Our data show that clade II is the dominant open-ocean ecotype (Figure 3). This agrees with smaller-scale quantitative surveys and clone libraries and analysis of global metagenomic data sets (Ferris and Palenik, 1998; Fuller et al., 2003, 2006; Zwirglmaier et al., 2007; Huang et al., 2011; Mazard et al., 2012a) but differs from a previous global survey where clade II was not detected in many open-ocean stations and rather was suggested to be a tropical/subtropical coastal/shelf ecotype (Zwirglmaier et al., 2007, 2008). This latter survey employed 16S rDNA dot-blot probing methods for detection and it is possible that the discrepancy is due to that particular probe not capturing the full diversity of natural populations of clade II. In addition, clade X frequently co-occurs with clades II and III in warm, oligotrophic waters (Figures 3 and 4a); it was detected at 78% of sites where both clades II and III occur or 44% of sites where either clade II or III is found. Clades III and X were generally less abundant and prevalent than clade II, and clade III was the least abundant of the three clades in this group (Figure 3, Supplementary Table S3). While the representative clade III strain, WH8102, has historically been considered as the type strain for the oligotrophic ocean (Palenik et al., 2006; Zwirglmaier et al., 2008), we show that clade II is in fact the dominant clade in waters of the largest marine biome and suggest that future studies focus on type strain(s) from clade II.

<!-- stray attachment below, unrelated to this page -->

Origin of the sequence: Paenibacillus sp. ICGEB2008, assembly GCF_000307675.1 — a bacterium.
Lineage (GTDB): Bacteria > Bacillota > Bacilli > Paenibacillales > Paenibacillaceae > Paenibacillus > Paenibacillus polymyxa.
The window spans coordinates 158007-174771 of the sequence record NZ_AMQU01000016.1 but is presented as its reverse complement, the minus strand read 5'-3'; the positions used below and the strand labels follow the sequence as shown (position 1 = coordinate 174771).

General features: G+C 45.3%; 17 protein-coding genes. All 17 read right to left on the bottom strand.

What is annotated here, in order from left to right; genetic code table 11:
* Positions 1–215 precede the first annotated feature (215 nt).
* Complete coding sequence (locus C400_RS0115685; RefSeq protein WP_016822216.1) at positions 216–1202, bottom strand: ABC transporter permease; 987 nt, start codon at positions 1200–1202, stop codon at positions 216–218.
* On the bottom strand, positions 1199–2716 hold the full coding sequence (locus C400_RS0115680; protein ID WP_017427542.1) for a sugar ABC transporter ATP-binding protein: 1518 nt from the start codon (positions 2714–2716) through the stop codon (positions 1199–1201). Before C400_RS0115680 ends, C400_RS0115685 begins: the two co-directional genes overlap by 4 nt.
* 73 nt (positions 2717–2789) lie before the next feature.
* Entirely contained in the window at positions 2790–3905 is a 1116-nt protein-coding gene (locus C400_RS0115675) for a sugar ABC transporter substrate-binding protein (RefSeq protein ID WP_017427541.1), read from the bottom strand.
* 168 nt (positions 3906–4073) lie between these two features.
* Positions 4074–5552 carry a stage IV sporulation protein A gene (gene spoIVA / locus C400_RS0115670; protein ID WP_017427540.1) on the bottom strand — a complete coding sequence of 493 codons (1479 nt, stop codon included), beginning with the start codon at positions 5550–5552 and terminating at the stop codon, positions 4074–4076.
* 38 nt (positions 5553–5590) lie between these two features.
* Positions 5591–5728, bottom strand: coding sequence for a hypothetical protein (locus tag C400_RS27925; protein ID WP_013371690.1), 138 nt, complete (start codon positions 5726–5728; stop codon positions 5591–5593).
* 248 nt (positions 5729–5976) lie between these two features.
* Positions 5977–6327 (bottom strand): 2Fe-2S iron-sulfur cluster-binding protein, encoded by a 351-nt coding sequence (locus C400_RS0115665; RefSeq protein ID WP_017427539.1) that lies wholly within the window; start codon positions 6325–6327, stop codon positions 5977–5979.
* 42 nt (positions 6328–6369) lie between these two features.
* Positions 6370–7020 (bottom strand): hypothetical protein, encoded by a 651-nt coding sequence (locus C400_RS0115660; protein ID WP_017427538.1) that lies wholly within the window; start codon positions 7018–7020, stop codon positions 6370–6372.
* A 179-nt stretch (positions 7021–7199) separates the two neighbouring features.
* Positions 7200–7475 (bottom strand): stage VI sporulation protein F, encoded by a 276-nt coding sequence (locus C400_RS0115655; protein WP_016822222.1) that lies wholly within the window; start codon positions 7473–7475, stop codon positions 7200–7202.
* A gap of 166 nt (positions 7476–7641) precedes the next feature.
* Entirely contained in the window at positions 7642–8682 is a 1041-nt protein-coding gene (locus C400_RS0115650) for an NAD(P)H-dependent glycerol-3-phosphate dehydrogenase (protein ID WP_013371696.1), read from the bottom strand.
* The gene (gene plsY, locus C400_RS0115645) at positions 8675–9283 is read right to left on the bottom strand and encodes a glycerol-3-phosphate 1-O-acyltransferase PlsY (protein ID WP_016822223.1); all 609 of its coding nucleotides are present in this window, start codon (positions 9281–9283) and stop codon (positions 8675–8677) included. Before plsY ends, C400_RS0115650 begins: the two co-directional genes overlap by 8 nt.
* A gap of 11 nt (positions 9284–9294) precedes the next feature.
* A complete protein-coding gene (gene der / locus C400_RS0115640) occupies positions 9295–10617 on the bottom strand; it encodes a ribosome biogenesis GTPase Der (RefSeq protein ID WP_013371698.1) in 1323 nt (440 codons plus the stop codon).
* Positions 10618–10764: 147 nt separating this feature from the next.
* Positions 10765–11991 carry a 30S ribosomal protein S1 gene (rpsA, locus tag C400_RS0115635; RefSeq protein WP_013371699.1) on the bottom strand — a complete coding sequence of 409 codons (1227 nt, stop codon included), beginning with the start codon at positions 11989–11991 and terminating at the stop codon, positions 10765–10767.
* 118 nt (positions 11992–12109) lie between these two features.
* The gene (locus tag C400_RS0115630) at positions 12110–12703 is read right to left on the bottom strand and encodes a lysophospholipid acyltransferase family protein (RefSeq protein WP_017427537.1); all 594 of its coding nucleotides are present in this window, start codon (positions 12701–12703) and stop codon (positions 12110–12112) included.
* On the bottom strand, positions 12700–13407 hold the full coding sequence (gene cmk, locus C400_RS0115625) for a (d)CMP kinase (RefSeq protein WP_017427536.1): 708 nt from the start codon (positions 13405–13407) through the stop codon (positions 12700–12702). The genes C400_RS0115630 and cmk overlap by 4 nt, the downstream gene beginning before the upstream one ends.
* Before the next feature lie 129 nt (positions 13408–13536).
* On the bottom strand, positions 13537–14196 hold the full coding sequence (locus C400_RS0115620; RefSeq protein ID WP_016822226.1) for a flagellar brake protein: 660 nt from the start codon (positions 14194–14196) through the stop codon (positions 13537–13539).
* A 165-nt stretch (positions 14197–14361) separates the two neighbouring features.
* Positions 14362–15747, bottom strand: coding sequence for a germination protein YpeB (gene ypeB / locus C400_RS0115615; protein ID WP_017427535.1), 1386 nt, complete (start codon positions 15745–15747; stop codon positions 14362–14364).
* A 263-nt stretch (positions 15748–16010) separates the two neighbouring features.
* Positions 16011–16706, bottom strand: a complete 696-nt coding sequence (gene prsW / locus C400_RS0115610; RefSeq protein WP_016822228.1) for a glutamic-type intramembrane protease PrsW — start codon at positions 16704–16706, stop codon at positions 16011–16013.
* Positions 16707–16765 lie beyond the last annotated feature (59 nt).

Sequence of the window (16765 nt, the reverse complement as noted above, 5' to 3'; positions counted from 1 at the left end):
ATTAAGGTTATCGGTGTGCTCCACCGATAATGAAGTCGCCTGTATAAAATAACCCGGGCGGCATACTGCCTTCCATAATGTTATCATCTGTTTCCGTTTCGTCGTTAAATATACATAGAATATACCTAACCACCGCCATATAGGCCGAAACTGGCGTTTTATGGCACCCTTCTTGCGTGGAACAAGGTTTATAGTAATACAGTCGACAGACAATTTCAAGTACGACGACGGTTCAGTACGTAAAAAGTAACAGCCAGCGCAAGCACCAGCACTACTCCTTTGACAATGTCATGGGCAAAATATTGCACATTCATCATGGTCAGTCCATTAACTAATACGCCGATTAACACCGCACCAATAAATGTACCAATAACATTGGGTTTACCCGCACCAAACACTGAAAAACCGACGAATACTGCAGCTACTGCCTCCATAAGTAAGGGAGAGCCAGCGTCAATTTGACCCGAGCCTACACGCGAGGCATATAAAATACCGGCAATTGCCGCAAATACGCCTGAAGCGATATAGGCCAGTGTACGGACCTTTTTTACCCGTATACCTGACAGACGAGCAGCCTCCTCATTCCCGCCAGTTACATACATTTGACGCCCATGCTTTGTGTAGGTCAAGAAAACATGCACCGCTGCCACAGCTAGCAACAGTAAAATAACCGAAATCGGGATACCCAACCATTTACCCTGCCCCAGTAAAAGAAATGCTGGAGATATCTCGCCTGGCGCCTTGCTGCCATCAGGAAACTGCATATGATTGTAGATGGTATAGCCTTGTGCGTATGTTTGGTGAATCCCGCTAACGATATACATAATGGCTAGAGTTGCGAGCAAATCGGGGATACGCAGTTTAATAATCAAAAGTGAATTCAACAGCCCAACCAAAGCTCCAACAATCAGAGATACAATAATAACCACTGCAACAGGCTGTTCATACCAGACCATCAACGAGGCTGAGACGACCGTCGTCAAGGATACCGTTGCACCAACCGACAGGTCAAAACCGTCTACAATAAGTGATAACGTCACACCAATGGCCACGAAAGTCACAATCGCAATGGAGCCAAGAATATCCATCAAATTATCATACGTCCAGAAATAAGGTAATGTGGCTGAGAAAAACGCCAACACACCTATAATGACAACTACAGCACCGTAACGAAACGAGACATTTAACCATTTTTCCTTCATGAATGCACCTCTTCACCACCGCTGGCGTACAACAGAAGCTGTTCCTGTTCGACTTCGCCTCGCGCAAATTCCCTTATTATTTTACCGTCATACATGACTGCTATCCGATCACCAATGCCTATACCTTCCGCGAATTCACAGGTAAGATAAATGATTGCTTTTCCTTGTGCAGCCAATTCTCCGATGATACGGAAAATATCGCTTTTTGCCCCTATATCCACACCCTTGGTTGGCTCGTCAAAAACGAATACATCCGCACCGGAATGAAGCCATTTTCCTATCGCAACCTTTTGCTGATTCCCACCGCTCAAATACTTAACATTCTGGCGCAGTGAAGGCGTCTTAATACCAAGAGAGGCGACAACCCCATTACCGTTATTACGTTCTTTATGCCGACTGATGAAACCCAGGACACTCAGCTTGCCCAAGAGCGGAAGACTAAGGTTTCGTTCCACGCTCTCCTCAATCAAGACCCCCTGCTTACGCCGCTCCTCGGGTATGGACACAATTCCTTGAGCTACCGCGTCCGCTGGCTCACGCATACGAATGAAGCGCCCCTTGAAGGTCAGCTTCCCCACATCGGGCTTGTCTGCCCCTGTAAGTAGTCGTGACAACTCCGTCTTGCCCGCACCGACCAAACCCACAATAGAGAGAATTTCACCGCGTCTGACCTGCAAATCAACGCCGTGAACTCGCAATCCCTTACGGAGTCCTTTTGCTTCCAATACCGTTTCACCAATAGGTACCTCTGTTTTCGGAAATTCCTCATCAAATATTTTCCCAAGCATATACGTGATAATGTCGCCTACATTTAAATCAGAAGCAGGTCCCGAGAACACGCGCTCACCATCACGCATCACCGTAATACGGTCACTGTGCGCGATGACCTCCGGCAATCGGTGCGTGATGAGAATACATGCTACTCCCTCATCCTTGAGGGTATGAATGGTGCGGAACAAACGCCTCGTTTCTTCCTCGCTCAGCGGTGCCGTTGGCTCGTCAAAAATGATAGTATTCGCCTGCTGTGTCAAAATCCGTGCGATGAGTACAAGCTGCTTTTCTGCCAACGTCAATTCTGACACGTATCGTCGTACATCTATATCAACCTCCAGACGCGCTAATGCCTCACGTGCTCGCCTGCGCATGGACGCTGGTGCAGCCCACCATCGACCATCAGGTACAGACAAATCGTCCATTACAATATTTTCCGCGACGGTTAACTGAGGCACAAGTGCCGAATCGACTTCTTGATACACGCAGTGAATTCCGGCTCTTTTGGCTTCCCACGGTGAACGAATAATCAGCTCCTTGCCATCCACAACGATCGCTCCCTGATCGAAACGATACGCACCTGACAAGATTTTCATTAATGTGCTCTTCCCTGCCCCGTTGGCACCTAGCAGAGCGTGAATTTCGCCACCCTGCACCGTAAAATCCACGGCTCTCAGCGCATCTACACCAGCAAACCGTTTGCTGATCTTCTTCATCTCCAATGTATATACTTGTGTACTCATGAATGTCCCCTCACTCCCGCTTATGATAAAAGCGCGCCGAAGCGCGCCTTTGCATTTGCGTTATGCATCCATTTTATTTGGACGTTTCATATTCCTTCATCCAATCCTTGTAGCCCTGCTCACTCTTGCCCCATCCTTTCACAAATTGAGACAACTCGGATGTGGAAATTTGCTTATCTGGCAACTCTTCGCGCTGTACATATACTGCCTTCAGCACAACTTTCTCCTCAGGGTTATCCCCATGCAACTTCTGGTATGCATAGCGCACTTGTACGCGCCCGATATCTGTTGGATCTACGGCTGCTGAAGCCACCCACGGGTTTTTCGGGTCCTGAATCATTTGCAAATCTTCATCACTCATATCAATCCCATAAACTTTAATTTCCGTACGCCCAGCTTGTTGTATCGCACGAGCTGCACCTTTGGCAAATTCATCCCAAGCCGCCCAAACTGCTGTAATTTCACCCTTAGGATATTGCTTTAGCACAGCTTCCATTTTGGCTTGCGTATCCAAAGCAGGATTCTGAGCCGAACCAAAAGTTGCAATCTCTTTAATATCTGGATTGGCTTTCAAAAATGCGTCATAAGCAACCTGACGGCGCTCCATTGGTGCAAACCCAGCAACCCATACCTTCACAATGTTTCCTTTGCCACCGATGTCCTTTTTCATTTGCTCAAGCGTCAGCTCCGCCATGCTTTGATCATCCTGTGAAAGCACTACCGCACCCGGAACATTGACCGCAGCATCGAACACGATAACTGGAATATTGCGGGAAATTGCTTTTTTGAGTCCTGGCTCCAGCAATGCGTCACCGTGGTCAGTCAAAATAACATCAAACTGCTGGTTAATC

Clades CRD1 and CRD2, which are newly enumerated with our assays, were mostly restricted to tropical/subtropical upwelling waters (that is, the Costa Rica Dome, equatorial upwelling and the Benguela upwelling; Figure 3, Supplementary Figure S3). At these upwelling sites, they reached high abundances, with clade CRD1 showing the highest mean and maximum (1.1 × 106 cells ml−1) abundances of all clades (Supplementary Table S3). Accordingly, clades CRD1 and CRD2 had somewhat higher nutrient means than those of the other warm water clades II, III and X (Figure 6; Supplementary Figure S5), and clade CRD1 had a positive relationship to PO43− in LSA networks (Supplementary Figure S4). It is noteworthy that clade CRD2 but not CRD1 was positively correlated to temperature (Figure 4b). This probably reflects the fact that clade CRD2 was found at low latitude sites only, while clade CRD1 was found at low latitude stations as well as few cold water sites in the subarctic North Pacific.

Among the predominantly warm water clades (II, III, X, CRD1 and CRD2) that were all detected in samples where Fe was measured concurrently (Supplementary Figure S1), clades CRD1 and CRD2 were found at sites with noticeably lower Fe levels (Figure 6c) and fittingly were negatively correlated with Fe (Figure 4b). In particular, clade CRD2 exhibited a statistically lower Fe range than clade II, another predominantly warm-water clade (Figure 6c). Low Fe was also significantly correlated to the distinct clustering of samples dominated by clades CRD1 and CRD2 (Figure 5b). Thus, these clades appear to be specifically adapted to low Fe habitats in comparison with clades II, III and X, which otherwise have comparable temperature and nutrient ranges (Figure 6).